Read Everything That Dunks Must Converge

Read Everything That Dunks Must Converge
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by Bryan Harvey

Previewing the ACC-Big Ten Challenge

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by Brendan Brody

To their own devices: Pablo Larrain's 'The Club'

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Late Summer Reading Recommendations; Novels

July 16, 2014

I've read about a hundred plus books--some required, some not required--since I last posted anything about reading materials. The following is not an arbitrary round number of books, just a list of which novels now, after some time has passed, feel like phantom limbs that every now and again my imagination reaches for with strained emotion:


Illustration from K. Baker's graphic novel, _Nat Turner_.


FICTION

Telegraph Avenue by Michael Chabon (2012)
If you've never read Chabon before, don't start with this one. Instead, read The Amazing Adventures of Kavalier & Clay or The Mysteries of Pittsburgh. However, if you like Quentin Tarantino films and believe Wu-Tang ain't nuthing to fuck with, then give it a go. Or, if you ever find yourself feeling melancholy over the loss of vinyl and CDs. If digital downloads make you sad.

A Hologram for the King by Dave Eggers (2012)
A very quick read, as well as a stark departure from Eggers' previous books in terms of both length and style. The novel offers a sparse look at how the U.S. of the 21st Century uprooted itself from Romanticism's woods and lost itself in a digital desert.

Swamplandia! by Karen Russell (2011)
Having read this novel, I will now have to consider reading anything Russell ever writes.

Nat Turner by Kyle Baker (2008)
This graphic novel is worth reading if solely for how it appropriates the fonts of 19th century handbills.

The Teleportation Accident by Ned Beauman (2013)
While reading this novel, I often felt like it was a half-assed attempt at being Kurt Vonnegut. And maybe it was. But several months after the fact I still find myself thinking about its quirks, which means I'm really thinking about how someone could love a character named Adele Hitler, the ferocity of small lizards, and the orbits of human lives. But mainly I think about the lizards of the future.

Citrus County by John Brandon (2010)
Brandon may not be for everyone. A lot of his writing may contain too much realism or too much macho posturing, but if you're looking to better understand the claustrophobia of small town living in the South, here's a place to start. The kidnapped girl is not the only one in captivity here.

Vampires in the Lemon Grove by Karen Russell (2013)
As I said earlier, I'll read anything she writes. Several of these stories provide great examples of defamiliarization for students in creative writing or literature courses.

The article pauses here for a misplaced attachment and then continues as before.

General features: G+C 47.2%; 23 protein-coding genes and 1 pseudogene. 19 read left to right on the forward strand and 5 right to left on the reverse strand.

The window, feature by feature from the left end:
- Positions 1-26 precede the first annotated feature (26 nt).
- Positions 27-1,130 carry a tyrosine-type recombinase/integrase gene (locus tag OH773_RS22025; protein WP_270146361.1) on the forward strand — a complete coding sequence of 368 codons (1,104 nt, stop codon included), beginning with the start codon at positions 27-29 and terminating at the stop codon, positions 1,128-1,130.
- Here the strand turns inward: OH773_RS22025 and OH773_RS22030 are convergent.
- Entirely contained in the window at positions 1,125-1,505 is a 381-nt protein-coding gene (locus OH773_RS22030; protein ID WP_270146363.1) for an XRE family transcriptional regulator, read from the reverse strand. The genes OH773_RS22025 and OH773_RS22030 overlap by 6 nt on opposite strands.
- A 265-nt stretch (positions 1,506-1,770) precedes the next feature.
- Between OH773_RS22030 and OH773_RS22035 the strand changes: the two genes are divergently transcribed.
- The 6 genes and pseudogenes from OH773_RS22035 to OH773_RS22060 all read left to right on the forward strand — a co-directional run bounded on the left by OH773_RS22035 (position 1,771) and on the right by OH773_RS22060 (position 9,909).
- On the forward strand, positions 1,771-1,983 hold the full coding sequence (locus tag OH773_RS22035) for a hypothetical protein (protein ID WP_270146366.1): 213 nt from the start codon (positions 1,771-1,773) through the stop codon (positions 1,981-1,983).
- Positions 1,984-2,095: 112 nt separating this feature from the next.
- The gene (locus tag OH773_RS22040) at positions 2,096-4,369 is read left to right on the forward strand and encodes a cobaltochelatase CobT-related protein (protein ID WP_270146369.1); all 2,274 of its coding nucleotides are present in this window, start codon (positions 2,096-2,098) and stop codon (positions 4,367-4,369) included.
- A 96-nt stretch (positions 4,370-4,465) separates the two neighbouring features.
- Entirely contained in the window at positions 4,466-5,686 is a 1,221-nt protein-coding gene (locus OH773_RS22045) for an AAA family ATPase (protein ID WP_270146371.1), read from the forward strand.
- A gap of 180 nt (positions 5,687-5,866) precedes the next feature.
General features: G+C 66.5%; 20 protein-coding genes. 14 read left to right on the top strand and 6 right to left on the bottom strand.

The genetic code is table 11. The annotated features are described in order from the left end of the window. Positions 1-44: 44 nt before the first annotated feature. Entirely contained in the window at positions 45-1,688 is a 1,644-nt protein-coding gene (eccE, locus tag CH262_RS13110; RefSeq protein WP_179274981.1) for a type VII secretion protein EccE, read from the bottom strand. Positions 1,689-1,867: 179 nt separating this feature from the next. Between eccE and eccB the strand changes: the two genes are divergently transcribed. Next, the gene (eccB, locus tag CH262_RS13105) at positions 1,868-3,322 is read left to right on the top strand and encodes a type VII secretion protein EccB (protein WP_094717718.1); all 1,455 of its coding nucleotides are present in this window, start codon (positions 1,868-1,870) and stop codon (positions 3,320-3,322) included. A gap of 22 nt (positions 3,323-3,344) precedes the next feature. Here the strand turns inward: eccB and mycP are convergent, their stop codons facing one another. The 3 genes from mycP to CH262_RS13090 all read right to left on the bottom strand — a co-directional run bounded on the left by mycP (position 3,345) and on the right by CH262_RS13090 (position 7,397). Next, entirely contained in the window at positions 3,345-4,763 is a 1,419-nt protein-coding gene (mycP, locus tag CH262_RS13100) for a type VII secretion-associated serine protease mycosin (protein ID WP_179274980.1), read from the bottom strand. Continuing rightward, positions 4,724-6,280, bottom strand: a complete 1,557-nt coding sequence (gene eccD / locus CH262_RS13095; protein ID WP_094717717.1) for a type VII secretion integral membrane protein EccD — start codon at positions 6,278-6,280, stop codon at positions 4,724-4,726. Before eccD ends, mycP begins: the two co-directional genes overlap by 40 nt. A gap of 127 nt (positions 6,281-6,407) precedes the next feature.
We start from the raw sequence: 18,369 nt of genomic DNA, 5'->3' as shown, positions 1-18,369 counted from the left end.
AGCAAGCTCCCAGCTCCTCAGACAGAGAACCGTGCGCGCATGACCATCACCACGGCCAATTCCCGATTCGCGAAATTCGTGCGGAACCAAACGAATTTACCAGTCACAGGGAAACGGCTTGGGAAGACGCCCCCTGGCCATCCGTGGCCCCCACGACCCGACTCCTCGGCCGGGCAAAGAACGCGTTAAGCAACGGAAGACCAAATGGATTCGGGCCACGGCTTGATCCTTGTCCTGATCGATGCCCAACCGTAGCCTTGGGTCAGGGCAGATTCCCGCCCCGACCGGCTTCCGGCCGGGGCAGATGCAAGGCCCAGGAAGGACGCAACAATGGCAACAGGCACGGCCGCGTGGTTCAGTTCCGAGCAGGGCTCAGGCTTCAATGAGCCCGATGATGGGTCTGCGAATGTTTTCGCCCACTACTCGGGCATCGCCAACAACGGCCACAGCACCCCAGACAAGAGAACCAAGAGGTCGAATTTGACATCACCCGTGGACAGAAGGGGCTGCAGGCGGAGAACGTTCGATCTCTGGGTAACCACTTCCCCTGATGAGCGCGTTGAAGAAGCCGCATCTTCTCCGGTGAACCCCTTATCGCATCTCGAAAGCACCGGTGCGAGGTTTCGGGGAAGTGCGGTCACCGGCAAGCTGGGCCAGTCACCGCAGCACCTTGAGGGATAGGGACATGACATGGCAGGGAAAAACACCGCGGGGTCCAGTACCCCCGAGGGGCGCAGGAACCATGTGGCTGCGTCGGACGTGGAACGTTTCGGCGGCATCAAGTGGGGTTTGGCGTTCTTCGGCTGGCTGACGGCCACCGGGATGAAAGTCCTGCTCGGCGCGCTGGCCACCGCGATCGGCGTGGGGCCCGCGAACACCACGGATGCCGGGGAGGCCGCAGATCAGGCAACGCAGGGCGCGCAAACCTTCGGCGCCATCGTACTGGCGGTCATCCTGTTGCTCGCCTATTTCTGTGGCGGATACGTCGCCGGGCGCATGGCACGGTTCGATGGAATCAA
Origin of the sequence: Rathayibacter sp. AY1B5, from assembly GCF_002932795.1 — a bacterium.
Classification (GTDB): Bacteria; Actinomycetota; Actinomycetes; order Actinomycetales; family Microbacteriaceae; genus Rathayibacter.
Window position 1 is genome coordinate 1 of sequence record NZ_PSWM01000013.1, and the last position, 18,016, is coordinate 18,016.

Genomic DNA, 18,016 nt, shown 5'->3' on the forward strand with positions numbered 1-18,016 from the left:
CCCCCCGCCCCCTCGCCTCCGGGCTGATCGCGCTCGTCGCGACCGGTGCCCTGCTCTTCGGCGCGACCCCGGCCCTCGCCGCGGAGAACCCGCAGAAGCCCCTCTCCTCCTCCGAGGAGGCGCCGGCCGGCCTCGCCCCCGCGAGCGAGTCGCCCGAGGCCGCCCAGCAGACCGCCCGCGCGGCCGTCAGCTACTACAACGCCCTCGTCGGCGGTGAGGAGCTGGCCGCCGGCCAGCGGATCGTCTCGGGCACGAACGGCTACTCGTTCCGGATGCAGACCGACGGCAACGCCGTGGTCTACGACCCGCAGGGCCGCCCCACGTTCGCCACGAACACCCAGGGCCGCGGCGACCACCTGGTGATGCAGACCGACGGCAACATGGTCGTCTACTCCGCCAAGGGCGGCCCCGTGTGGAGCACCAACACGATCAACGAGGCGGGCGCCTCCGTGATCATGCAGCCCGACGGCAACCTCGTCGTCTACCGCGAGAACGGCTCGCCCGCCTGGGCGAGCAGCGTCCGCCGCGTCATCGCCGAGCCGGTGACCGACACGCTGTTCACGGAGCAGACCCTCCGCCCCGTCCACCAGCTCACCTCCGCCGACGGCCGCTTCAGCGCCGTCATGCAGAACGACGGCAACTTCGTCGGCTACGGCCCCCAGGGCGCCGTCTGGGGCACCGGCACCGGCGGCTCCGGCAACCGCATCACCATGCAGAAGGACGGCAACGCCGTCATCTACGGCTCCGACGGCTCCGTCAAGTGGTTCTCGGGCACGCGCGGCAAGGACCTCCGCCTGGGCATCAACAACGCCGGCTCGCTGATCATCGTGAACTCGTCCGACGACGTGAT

Suttree by Cormac McCarthy (1979)
Of the McCarthy books I've read, this one contains the most sorrow. But it also contains the most hilarity.

The Interestings by Meg Wolitzer (2013)
I don't read enough contemporary female authors. Wolitzer makes me realize that. I think I understand my mom better now, too. Maybe.

The Sound & the Fury by William Faulkner (1929)
If the only time you read Faulkner was in high school or college, go pick up something he's written and read it as an adult. It'll make more sense now.

The 42nd Parallel by John Dos Passos (1930)
I cried reading the last hundred pages or so of this last Veteran's Day. I can't remember the last book I read that had me do that.

Eight Men by Richard Wright (1961)
The psychology of blackness in the middle of the 20th century, as depicted by Wright, is both beautiful and haunting, but this book is also about rural versus urban settings and is quite modernist in its stylings.

Far Tortuga by Peter Matthiessen (1975)
In dese modern times, mon, people should read good books. This is a good book and a strong testament to what we all lost when Matthiessen passed away this Spring.

Play It As It Lays by Joan Didion (1972)
Prior to reading this novel, I'd only read Didion's essays. The voice of 30-year-old Maria Wyeth belongs in the same category as Holden Caulfield. To read her story is to understand something both external and internal to the self.

The Bluest Eye by Toni Morrison (1970)
First time I thought about reading this book was while listening to Black Star's "Thieves in the Night", when Talib Kweli alludes to the novel in the song's first verse. That was years ago; I don't know why I waited so long to follow through. This is not my favorite of Morrison's novels, but it is a sheer uppercut of a book.


The Circle by Dave Eggers (2013)
My favorite of all Eggers' novels. I'm surprised I ever went back on the internet. 



Red Sorghum by Yo Mahn (1986)
I read this novel for a global literature class this Spring. I may have been the only person in the class who liked it. The novel is extremely visceral in its depiction of a nation, China, bled dry at the moment of its birth.

The Beautiful Things that Heaven Bears by Dinaw Mengestu (2007)
A D.C. novel that proves the entire city is not a House of Cards episode. I am grateful for that. Imagine The Great Gatsby's Nick Carraway as an Ethiopian immigrant and you'll probably find at least one reason to read a novel that is beautiful for its aloofness.

Bridge of Beyond by Simone Schwarz-Bart (1974)
A tale of Caribbean hardships, of Caribbean love, of womanhood, of sorrow, of good times and bad. A really strong novel, similar to Their Eyes Were Watching God. 

The Good Lord Bird by James McBride (2013)
McBride can't change the results of Harpers Ferry, but he can change how a reader imagines the narrative and historical standing of John Brown.

Expect a nonfiction list sometime in the near future. Also, Bryan Harvey can be followed on Twitter @LawnChairBoys.






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